When drilling with two hoses, the weakest part of
our human powered "drilling rig" is not the human motor or even the
plastic drill bit. It is the lack of sufficient water flow.
Water flow is the most critical part of drilling a well from a DIY
If you have washed down a few wells using two hoses for water flow you
probably have thought you could have gone much deeper if the pipe had
not begun to stick. In the area I live, frequently down around the
30 foot level, drilling actually gets easier. The problem is when
I have to stop to add a piece of PVC, sand down in the hole collapses on
the pipe and the pipe gets stuck. With
two hoses I dont' have enough water flow to wash the hole out enough to
get the pipe free.
A 30 foot well is plenty for many folks. A little deeper would
frequently be better. To do that, you need more drilling fluid
(water) flow pushing those cuttings back up to the top of the hole.
If you could fanangle it, ten hoses would not be too many.
Enter the lowly mud pump. This machine can make a huge difference
in your drilling. If you can buy or borrow one to drill with, do
it. I'm not so keen on renting them because first time drilling
projects tend to not finish on time and by the time you pay four or five
days rental on a mud pump, you could have nearly bought one. If
you only want to use a mud pump for one well, consider buying one and
selling it when you are finished. Better yet, buy a used one and
sell it when you are finished.
Two hoses put out about eight gallons per minute (GPM). I have a
minimal mud pump that pumps about 100 GPM (it is routine for mud pumps
to put out 200 to 500 GPM). In the video below I
measure a single household hose at 4.25 GPM. Then I measure my mud
pump at 107 GPM. That calculates to the mud pump putting out 12.5
times as much water as two hoses. But the advantage of a mud pump does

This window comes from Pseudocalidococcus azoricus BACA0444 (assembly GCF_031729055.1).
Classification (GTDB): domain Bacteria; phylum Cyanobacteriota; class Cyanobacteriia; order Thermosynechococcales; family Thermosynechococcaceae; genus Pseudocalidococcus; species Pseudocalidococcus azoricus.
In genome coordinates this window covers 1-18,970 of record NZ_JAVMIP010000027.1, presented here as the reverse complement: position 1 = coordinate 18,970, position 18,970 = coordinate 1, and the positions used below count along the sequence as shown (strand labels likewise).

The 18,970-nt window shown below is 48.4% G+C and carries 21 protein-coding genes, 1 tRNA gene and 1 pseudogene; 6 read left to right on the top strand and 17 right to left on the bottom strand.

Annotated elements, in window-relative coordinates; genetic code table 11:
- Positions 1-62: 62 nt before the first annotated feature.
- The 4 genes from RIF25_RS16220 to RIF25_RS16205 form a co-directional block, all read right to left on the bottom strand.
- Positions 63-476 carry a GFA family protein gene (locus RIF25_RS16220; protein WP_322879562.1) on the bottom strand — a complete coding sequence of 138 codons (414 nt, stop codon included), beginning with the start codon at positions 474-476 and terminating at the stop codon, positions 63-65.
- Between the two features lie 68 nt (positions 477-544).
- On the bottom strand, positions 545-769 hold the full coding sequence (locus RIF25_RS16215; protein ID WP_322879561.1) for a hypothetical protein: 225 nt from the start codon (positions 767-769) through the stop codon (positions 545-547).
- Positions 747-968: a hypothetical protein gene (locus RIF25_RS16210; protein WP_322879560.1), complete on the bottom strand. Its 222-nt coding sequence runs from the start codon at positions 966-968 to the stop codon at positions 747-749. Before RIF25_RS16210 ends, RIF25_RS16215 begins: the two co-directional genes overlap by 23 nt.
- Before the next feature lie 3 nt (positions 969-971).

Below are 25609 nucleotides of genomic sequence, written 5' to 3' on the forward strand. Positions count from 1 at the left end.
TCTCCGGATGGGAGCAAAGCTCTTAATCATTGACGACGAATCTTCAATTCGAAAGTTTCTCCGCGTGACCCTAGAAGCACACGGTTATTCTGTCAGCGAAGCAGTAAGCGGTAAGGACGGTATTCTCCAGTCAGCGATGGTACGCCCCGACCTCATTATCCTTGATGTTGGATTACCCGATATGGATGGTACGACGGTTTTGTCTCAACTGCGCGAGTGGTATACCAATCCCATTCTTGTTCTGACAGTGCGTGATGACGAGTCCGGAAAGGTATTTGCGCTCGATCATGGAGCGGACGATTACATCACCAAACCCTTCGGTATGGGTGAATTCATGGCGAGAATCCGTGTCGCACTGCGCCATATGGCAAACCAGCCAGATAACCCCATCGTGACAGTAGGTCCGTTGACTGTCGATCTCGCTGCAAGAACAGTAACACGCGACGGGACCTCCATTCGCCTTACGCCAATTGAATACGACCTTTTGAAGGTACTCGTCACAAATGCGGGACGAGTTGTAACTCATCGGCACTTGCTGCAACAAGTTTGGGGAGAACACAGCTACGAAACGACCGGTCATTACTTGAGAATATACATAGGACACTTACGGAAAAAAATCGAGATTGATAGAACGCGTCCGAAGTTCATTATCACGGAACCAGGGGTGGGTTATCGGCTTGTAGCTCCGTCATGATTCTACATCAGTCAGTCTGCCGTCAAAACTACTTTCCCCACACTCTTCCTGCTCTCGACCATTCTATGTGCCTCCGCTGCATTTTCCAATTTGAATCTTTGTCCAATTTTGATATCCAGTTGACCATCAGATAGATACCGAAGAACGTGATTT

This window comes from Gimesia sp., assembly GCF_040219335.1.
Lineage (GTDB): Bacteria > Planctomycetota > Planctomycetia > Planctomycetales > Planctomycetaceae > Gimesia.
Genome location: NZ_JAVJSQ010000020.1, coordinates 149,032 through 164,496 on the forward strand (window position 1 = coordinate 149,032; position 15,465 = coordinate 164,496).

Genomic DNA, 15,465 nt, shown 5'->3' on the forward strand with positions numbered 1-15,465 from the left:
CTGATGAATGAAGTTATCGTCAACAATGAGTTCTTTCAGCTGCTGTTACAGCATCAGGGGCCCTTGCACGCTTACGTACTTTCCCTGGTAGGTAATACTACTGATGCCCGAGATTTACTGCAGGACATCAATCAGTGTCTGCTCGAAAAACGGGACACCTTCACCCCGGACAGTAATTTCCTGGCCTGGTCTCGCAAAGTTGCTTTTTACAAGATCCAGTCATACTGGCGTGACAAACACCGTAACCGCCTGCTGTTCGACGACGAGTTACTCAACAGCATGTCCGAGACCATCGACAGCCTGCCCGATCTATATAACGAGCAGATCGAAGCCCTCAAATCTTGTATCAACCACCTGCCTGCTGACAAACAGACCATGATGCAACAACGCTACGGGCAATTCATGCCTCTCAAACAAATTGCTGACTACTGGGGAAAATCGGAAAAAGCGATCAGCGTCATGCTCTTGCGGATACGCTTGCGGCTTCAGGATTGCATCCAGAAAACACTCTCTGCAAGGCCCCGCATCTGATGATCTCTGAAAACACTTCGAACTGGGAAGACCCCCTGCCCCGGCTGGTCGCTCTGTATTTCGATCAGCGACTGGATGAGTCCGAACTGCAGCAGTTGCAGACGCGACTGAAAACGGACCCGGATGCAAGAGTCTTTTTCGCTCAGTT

not end there.
A mud pump permits us to set up a re-circulating drilling fluid (water)
system and add bentonite to our drilling fluid. Bentonite
hardens the sandy walls of our well as we drill. The hardened
walls do not collapse when we stop drilling. You usually can take
30 minutes to add a piece of PVC and the drilling pipe will still be
free! Several folks have reported stopping for the day and finding
the hole still open the next morning. And the advantage does not end
Because the sandy hole will stay open on its own, we are no longer
restricted to open drill bits. As you know, we have been using
drill bits that are simply pieces of PVC or metal pipe with teeth cut in
the edges. This is so when we drill down to depth, we can insert a
smaller well screen pipe down through our drill pipe. This
technique gets the well screen down there before the hole can collapse.
would be useful to have a cutting edge or edges in the middle of the
drill bit. With a mud pump system
we can use these more efficient drill bits. We can drill the
hole, remove the drillpipe, and then insert the well screen because the
hole will stay open long enough to do it.
To demonstrate the dramatic difference between the GPM output of a mud
pump vs. two hoses, I have made somewhat of a silly video that appears
below. I know it is like racing a bicycle against a Ferrari but
take a look anyway if you will.
MUD PUMP vs HOSE
I've never held a fire hose but I can
only imagine how hard it must be. This little hose requires a firm